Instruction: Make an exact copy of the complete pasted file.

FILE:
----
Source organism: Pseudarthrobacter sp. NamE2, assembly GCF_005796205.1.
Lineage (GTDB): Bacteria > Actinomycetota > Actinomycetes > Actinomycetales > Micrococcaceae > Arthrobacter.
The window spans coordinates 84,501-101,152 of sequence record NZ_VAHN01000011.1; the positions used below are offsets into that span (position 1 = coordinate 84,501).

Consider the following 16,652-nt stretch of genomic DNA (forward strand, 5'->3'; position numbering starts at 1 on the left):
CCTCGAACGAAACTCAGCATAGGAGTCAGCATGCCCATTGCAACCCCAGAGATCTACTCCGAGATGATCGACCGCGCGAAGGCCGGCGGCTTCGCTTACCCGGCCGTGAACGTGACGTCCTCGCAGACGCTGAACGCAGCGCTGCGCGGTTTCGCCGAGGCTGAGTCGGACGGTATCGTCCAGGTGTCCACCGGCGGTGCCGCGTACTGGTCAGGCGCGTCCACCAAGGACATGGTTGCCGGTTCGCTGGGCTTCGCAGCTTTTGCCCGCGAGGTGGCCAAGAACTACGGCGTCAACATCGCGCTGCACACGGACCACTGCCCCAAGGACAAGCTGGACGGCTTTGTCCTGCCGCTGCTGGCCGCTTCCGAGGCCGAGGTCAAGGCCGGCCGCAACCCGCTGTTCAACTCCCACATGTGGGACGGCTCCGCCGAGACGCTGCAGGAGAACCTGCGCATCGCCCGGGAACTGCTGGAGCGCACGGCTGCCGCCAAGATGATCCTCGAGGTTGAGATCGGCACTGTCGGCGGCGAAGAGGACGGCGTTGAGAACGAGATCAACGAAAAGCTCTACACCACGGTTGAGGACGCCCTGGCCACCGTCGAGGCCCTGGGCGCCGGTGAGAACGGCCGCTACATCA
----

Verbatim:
Source organism: Pseudarthrobacter sp. NamE2, assembly GCF_005796205.1.
Lineage (GTDB): Bacteria > Actinomycetota > Actinomycetes > Actinomycetales > Micrococcaceae > Arthrobacter.
The window spans coordinates 84,501-101,152 of sequence record NZ_VAHN01000011.1; the positions used below are offsets into that span (position 1 = coordinate 84,501).

Consider the following 16,652-nt stretch of genomic DNA (forward strand, 5'->3'; position numbering starts at 1 on the left):
CCTCGAACGAAACTCAGCATAGGAGTCAGCATGCCCATTGCAACCCCAGAGATCTACTCCGAGATGATCGACCGCGCGAAGGCCGGCGGCTTCGCTTACCCGGCCGTGAACGTGACGTCCTCGCAGACGCTGAACGCAGCGCTGCGCGGTTTCGCCGAGGCTGAGTCGGACGGTATCGTCCAGGTGTCCACCGGCGGTGCCGCGTACTGGTCAGGCGCGTCCACCAAGGACATGGTTGCCGGTTCGCTGGGCTTCGCAGCTTTTGCCCGCGAGGTGGCCAAGAACTACGGCGTCAACATCGCGCTGCACACGGACCACTGCCCCAAGGACAAGCTGGACGGCTTTGTCCTGCCGCTGCTGGCCGCTTCCGAGGCCGAGGTCAAGGCCGGCCGCAACCCGCTGTTCAACTCCCACATGTGGGACGGCTCCGCCGAGACGCTGCAGGAGAACCTGCGCATCGCCCGGGAACTGCTGGAGCGCACGGCTGCCGCCAAGATGATCCTCGAGGTTGAGATCGGCACTGTCGGCGGCGAAGAGGACGGCGTTGAGAACGAGATCAACGAAAAGCTCTACACCACGGTTGAGGACGCCCTGGCCACCGTCGAGGCCCTGGGCGCCGGTGAGAACGGCCGCTACATCA